Minimally-verbal children with autism show deficits in theta and gamma oscillations during processing of semantically-related visual information

Silvia Ortiz-Mantilla, Chiara Cantiani, Valerie L. Shafer, April Benasich

Research output: Contribution to journalArticle

Abstract

To acquire language, children must build phonemic representations of their native language, learn to associate auditory words to visual objects and assemble a lexicon. It is not clear however, whether the limited linguistic ability seen in minimally-verbal (MV) children with Autism Spectrum Disorder (ASD) relates to deficits in cortical representation of an object and/or in linking an object to its semantic information. This EEG-based study investigated neural mechanisms underlying visual processing of common objects in MV-ASD and control children. Ten MV-ASD children, 4- to 7- years-old and 15 age/gender-matched controls, were presented with a picture-word matching paradigm. Time-frequency analyses were conducted at the sources generating the event-related responses at both early and late visual processing. Permutation testing identified spectral power and phase coherence clusters that significantly differed between the groups. As compared to controls, MV-ASD children exhibited smaller amplitudes and longer source latencies; decreased gamma and theta power with less theta phase coherence in occipital regions, and reduced frontal gamma power. Our results confirm that visual processing is altered in MV-ASD children and suggest that some of the linguistic differences observed in these children arise from impaired object/label cortical representations and reduced allocation of attention, which would impact lexical acquisition.

Original languageEnglish (US)
Article number5072
JournalScientific reports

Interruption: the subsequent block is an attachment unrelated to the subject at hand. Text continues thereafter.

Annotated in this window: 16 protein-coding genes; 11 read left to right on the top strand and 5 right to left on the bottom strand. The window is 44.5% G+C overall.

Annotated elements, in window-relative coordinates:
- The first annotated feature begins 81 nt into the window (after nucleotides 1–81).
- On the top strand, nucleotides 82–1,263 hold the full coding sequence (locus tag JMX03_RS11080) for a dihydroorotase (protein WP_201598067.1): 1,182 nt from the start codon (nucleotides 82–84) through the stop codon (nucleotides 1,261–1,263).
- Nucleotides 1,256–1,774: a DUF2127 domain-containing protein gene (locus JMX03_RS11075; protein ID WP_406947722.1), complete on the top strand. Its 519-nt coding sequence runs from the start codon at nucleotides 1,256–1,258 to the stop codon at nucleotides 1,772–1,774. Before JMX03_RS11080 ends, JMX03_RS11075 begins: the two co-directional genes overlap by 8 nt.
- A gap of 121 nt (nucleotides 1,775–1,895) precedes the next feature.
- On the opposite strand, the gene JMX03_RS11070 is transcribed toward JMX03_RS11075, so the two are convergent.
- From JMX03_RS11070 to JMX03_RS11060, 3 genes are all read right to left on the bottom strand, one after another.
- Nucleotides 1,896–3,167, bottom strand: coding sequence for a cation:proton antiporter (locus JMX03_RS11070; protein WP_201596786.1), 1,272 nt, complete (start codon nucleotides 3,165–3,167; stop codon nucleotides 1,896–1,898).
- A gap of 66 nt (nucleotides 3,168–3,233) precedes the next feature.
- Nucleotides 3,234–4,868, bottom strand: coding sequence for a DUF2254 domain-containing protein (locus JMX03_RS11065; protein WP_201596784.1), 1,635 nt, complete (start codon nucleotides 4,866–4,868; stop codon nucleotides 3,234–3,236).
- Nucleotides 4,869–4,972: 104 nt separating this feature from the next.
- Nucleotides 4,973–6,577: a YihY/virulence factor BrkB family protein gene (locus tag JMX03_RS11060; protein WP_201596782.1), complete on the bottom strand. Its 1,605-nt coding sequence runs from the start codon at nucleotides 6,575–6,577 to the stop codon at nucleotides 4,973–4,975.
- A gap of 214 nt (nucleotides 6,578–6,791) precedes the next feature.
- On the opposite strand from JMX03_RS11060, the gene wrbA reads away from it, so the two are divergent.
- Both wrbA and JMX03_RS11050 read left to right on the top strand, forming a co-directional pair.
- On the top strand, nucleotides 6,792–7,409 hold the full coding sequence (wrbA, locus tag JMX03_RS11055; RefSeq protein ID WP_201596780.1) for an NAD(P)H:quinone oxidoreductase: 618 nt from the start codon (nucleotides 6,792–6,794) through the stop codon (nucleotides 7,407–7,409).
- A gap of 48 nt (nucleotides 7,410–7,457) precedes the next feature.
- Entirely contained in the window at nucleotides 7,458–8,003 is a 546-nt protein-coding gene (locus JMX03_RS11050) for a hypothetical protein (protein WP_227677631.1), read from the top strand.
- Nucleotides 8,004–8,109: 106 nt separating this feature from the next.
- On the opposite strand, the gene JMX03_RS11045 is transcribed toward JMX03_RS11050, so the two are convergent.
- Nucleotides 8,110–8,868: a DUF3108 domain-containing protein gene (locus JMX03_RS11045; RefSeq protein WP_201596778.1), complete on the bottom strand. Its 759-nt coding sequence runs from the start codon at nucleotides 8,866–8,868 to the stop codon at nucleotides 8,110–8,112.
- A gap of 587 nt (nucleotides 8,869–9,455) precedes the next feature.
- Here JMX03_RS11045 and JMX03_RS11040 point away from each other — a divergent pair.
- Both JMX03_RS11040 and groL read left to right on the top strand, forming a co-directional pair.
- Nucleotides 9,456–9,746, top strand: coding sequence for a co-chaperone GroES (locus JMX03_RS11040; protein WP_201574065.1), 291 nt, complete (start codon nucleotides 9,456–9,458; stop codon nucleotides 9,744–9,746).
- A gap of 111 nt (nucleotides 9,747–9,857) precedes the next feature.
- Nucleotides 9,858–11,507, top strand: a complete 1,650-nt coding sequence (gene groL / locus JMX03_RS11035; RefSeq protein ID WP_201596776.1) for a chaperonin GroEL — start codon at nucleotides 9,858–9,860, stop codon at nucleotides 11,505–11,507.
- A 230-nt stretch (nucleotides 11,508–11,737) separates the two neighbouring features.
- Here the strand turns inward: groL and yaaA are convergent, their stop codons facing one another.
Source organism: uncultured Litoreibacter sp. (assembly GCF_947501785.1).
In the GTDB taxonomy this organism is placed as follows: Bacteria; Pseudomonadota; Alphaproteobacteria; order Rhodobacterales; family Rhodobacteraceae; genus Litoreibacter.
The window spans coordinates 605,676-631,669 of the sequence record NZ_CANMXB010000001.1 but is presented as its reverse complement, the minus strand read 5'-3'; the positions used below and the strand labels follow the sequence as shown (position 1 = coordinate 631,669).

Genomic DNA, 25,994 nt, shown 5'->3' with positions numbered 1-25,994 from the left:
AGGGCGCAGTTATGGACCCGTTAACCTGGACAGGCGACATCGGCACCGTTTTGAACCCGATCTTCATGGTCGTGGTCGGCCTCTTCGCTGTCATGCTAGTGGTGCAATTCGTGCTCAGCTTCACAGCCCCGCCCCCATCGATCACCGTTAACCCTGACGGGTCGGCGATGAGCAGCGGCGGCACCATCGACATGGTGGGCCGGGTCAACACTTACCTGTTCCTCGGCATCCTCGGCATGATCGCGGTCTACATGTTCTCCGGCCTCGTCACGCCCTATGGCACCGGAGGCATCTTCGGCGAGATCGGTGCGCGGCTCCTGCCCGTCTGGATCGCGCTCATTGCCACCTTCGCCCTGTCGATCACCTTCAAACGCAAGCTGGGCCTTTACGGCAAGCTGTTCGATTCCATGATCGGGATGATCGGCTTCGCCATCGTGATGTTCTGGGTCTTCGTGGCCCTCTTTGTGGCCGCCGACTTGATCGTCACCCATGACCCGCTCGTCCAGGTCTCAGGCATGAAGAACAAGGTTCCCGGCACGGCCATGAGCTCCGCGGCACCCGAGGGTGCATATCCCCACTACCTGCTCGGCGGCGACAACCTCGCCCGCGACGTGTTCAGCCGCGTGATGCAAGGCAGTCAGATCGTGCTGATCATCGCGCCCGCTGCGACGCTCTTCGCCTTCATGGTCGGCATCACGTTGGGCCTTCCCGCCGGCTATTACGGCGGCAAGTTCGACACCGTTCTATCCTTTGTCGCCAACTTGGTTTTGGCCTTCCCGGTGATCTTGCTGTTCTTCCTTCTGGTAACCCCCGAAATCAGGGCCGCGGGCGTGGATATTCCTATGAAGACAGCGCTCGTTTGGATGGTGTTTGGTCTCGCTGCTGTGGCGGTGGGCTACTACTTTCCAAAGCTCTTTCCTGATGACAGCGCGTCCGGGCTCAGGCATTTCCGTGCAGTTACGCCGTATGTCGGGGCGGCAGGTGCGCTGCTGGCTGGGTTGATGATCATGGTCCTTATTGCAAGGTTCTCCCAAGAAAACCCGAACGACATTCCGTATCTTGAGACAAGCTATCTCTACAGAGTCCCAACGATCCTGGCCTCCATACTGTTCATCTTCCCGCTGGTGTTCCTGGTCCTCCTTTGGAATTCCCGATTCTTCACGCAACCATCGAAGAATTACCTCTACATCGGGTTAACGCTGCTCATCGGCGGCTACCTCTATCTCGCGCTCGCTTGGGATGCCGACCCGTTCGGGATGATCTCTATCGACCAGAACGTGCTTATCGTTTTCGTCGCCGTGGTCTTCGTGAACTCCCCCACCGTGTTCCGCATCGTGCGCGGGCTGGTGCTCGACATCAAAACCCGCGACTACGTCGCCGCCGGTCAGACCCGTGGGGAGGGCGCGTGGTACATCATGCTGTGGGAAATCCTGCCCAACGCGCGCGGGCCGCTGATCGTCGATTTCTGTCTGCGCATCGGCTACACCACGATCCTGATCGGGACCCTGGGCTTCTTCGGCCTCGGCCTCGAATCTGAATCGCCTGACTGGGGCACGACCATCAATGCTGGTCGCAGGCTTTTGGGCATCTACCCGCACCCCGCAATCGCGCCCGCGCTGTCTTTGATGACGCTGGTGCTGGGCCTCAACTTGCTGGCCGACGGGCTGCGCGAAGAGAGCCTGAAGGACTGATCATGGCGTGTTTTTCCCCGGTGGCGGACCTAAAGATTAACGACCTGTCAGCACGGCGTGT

Volume9
Issue number1
DOIs
StatePublished - Dec 1 2019

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Autistic Disorder
Linguistics
Child Language
Occipital Lobe
Aptitude
Semantics
Electroencephalography
Language
Autism Spectrum Disorder
Power (Psychology)

All Science Journal Classification (ASJC) codes

  • General

Cite this

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title = "Minimally-verbal children with autism show deficits in theta and gamma oscillations during processing of semantically-related visual information",
abstract = "To acquire language, children must build phonemic representations of their native language, learn to associate auditory words to visual objects and assemble a lexicon. It is not clear however, whether the limited linguistic ability seen in minimally-verbal (MV) children with Autism Spectrum Disorder (ASD) relates to deficits in cortical representation of an object and/or in linking an object to its semantic information. This EEG-based study investigated neural mechanisms underlying visual processing of common objects in MV-ASD and control children. Ten MV-ASD children, 4- to 7- years-old and 15 age/gender-matched controls, were presented with a picture-word matching paradigm. Time-frequency analyses were conducted at the sources generating the event-related responses at both early and late visual processing. Permutation testing identified spectral power and phase coherence clusters that significantly differed between the groups. As compared to controls, MV-ASD children exhibited smaller amplitudes and longer source latencies; decreased gamma and theta power with less theta phase coherence in occipital regions, and reduced frontal gamma power. Our results confirm that visual processing is altered in MV-ASD children and suggest that some of the linguistic differences observed in these children arise from impaired object/label cortical representations and reduced allocation of attention, which would impact lexical acquisition.",
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Minimally-verbal children with autism show deficits in theta and gamma oscillations during processing of semantically-related visual information. / Ortiz-Mantilla, Silvia; Cantiani, Chiara; Shafer, Valerie L.; Benasich, April.

In: Scientific reports, Vol. 9, No. 1, 5072, 01.12.2019.

Research output: Contribution to journalArticle

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